The People of America's Oil and Natural Gas Indusry

The Economics of Oil Company Earnings

Mark Green

Mark Green
Posted February 2, 2011

The U.S. oil and natural gas industry is vital to our nation's energy security and economic growth. So are its earnings. As companies announce quarterly earnings, let's clear up common misconceptions about this issue.

MYTH: Oil and natural gas industry earnings are excessive.

FACT: Average industry earnings are in line with other manufacturing industries--about 7 cents per dollar of sales in the last five years. Earnings reflect the size of these companies and the extent of their operations. They are very large entities, which enables them to invest in new projects, compete globally and provide energy for America.

MYTH: Oil company earnings go to oil company executives.

FACT: Earnings reports are good news for the 9.2 million U.S. workers supported by the industry and for the millions of Americans who own stock in these companies through pension funds, 401Ks, IRAs and direct ownership. In fact, only 1.5 percent of company shares are held by industry executives. Earnings are also good news for services provided by the government: oil and natural gas companies provide the U.S. Treasury, on average, with well over $95 million each day through taxes, royalties, rents and other fees that can then be used for such things as schools, roads and parks.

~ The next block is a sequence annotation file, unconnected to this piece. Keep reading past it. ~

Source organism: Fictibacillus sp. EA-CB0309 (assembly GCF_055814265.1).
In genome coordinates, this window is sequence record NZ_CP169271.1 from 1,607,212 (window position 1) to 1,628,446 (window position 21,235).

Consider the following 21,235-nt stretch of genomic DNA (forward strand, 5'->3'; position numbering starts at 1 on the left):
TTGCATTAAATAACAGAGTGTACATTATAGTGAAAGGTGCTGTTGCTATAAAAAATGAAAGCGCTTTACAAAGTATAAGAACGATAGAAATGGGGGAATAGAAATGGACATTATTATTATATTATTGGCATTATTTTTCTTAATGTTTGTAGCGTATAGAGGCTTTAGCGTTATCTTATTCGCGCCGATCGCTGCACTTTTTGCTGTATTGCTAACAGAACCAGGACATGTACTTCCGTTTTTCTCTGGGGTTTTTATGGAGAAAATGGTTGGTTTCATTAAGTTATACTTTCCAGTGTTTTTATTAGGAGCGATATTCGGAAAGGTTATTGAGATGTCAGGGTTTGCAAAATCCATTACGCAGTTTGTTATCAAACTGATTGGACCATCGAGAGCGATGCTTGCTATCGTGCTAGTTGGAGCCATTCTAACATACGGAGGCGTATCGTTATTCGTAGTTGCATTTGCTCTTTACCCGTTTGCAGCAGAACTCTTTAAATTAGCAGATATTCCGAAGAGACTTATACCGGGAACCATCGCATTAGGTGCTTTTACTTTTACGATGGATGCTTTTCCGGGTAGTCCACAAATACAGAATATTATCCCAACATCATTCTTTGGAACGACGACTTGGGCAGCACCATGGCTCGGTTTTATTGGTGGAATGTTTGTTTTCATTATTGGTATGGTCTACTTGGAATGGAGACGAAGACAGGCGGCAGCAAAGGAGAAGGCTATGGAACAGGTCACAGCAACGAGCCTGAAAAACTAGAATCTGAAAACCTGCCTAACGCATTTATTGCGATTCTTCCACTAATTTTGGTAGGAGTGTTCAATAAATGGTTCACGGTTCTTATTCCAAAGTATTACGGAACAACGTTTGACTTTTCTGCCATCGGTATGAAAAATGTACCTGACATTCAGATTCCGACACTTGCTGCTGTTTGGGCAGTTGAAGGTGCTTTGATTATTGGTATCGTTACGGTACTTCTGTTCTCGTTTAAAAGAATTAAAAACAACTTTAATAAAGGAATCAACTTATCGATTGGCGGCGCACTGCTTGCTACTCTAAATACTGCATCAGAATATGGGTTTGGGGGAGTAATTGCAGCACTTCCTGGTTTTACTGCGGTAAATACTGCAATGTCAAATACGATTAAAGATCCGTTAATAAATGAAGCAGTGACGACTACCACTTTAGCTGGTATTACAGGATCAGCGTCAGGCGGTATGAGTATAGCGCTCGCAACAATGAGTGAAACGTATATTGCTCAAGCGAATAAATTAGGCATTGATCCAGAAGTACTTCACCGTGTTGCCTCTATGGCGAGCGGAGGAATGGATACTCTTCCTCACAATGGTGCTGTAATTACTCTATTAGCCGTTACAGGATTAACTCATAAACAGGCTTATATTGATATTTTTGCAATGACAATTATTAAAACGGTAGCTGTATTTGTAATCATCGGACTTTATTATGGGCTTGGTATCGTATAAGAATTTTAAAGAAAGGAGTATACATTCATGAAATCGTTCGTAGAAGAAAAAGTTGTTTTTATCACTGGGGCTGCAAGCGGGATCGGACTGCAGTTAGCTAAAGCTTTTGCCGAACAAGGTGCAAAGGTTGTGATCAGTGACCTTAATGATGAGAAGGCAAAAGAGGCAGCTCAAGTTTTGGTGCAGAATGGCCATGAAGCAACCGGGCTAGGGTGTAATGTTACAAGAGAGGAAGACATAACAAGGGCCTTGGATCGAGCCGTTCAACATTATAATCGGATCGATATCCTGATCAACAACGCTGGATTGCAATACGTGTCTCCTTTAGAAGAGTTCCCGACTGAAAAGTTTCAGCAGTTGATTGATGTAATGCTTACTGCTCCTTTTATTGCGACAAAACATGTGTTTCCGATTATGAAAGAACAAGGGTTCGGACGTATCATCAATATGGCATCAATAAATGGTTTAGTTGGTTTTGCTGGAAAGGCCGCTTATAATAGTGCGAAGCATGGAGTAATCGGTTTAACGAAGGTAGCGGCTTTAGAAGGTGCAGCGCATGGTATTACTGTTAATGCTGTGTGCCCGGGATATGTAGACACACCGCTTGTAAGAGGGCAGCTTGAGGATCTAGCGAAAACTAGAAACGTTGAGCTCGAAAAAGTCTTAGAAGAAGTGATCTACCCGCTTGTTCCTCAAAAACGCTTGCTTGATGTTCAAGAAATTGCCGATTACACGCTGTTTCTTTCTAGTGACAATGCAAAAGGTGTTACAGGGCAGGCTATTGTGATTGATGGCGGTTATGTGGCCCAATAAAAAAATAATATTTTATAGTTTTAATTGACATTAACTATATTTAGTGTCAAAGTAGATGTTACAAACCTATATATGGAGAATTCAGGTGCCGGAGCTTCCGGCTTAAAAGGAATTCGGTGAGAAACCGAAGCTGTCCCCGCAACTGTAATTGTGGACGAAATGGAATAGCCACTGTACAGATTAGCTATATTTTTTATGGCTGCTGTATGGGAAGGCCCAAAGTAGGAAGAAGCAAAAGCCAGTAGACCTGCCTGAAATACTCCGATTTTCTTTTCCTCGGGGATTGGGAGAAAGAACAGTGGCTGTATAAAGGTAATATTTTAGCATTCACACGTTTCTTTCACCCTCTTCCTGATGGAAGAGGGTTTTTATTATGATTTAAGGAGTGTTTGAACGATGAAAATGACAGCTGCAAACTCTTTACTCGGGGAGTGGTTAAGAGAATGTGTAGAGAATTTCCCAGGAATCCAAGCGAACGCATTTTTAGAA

MYTH: The oil and natural gas industry receives unfair subsidies.

FACT: The industry does not receive subsidies, but is eligible for tax provisions--similar to those available to other industries--that promote domestic job creation and encourage new exploration. The industry also pays an effective tax rate of 48.4 percent, compared to 28.1 percent for all other S&P Industrials.

Those are the facts. While some see the industry's doing well as a reason to impose additional taxes, punishing success is not in America's best interest.


Mark Green joined API after a career in newspaper journalism, including 16 years as national editorial writer for The Oklahoman in the paper’s Washington bureau. Mark also was a reporter, copy editor and sports editor. He earned his journalism degree from the University of Oklahoma and master’s in journalism and public affairs from American University. He and his wife Pamela live in Occoquan, Va., where they enjoy their four grandchildren.